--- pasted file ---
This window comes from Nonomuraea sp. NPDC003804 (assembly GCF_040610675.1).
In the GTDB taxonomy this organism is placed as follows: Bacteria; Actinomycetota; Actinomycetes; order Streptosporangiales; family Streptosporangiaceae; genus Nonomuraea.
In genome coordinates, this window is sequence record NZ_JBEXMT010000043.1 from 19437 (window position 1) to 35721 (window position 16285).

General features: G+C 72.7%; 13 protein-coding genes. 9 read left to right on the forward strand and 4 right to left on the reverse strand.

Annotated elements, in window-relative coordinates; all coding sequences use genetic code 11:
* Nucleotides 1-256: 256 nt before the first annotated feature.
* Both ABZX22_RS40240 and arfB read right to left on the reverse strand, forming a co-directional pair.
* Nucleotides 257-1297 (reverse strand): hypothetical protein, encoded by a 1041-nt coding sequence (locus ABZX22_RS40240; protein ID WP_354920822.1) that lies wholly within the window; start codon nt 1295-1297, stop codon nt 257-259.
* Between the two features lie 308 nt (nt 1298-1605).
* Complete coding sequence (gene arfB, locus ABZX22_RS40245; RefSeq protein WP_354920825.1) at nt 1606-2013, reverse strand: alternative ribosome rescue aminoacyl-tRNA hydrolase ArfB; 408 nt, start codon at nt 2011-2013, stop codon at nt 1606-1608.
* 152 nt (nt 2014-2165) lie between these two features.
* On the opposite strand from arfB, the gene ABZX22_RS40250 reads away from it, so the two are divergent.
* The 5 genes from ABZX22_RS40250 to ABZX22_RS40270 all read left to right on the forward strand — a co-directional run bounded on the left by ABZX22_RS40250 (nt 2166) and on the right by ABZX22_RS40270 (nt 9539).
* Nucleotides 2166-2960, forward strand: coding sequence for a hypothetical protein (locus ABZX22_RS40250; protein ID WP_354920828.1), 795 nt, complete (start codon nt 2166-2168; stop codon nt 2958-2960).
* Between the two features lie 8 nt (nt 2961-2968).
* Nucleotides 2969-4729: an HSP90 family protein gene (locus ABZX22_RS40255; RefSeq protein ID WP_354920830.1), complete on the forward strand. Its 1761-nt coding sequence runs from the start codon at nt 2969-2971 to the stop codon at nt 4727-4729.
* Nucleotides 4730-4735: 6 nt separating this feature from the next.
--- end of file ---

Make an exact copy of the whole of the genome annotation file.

This window comes from Nonomuraea sp. NPDC003804 (assembly GCF_040610675.1).
In the GTDB taxonomy this organism is placed as follows: Bacteria; Actinomycetota; Actinomycetes; order Streptosporangiales; family Streptosporangiaceae; genus Nonomuraea.
In genome coordinates, this window is sequence record NZ_JBEXMT010000043.1 from 19437 (window position 1) to 35721 (window position 16285).

General features: G+C 72.7%; 13 protein-coding genes. 9 read left to right on the forward strand and 4 right to left on the reverse strand.

Annotated elements, in window-relative coordinates; all coding sequences use genetic code 11:
* Nucleotides 1-256: 256 nt before the first annotated feature.
* Both ABZX22_RS40240 and arfB read right to left on the reverse strand, forming a co-directional pair.
* Nucleotides 257-1297 (reverse strand): hypothetical protein, encoded by a 1041-nt coding sequence (locus ABZX22_RS40240; protein ID WP_354920822.1) that lies wholly within the window; start codon nt 1295-1297, stop codon nt 257-259.
* Between the two features lie 308 nt (nt 1298-1605).
* Complete coding sequence (gene arfB, locus ABZX22_RS40245; RefSeq protein WP_354920825.1) at nt 1606-2013, reverse strand: alternative ribosome rescue aminoacyl-tRNA hydrolase ArfB; 408 nt, start codon at nt 2011-2013, stop codon at nt 1606-1608.
* 152 nt (nt 2014-2165) lie between these two features.
* On the opposite strand from arfB, the gene ABZX22_RS40250 reads away from it, so the two are divergent.
* The 5 genes from ABZX22_RS40250 to ABZX22_RS40270 all read left to right on the forward strand — a co-directional run bounded on the left by ABZX22_RS40250 (nt 2166) and on the right by ABZX22_RS40270 (nt 9539).
* Nucleotides 2166-2960, forward strand: coding sequence for a hypothetical protein (locus ABZX22_RS40250; protein ID WP_354920828.1), 795 nt, complete (start codon nt 2166-2168; stop codon nt 2958-2960).
* Between the two features lie 8 nt (nt 2961-2968).
* Nucleotides 2969-4729: an HSP90 family protein gene (locus ABZX22_RS40255; RefSeq protein ID WP_354920830.1), complete on the forward strand. Its 1761-nt coding sequence runs from the start codon at nt 2969-2971 to the stop codon at nt 4727-4729.
* Nucleotides 4730-4735: 6 nt separating this feature from the next.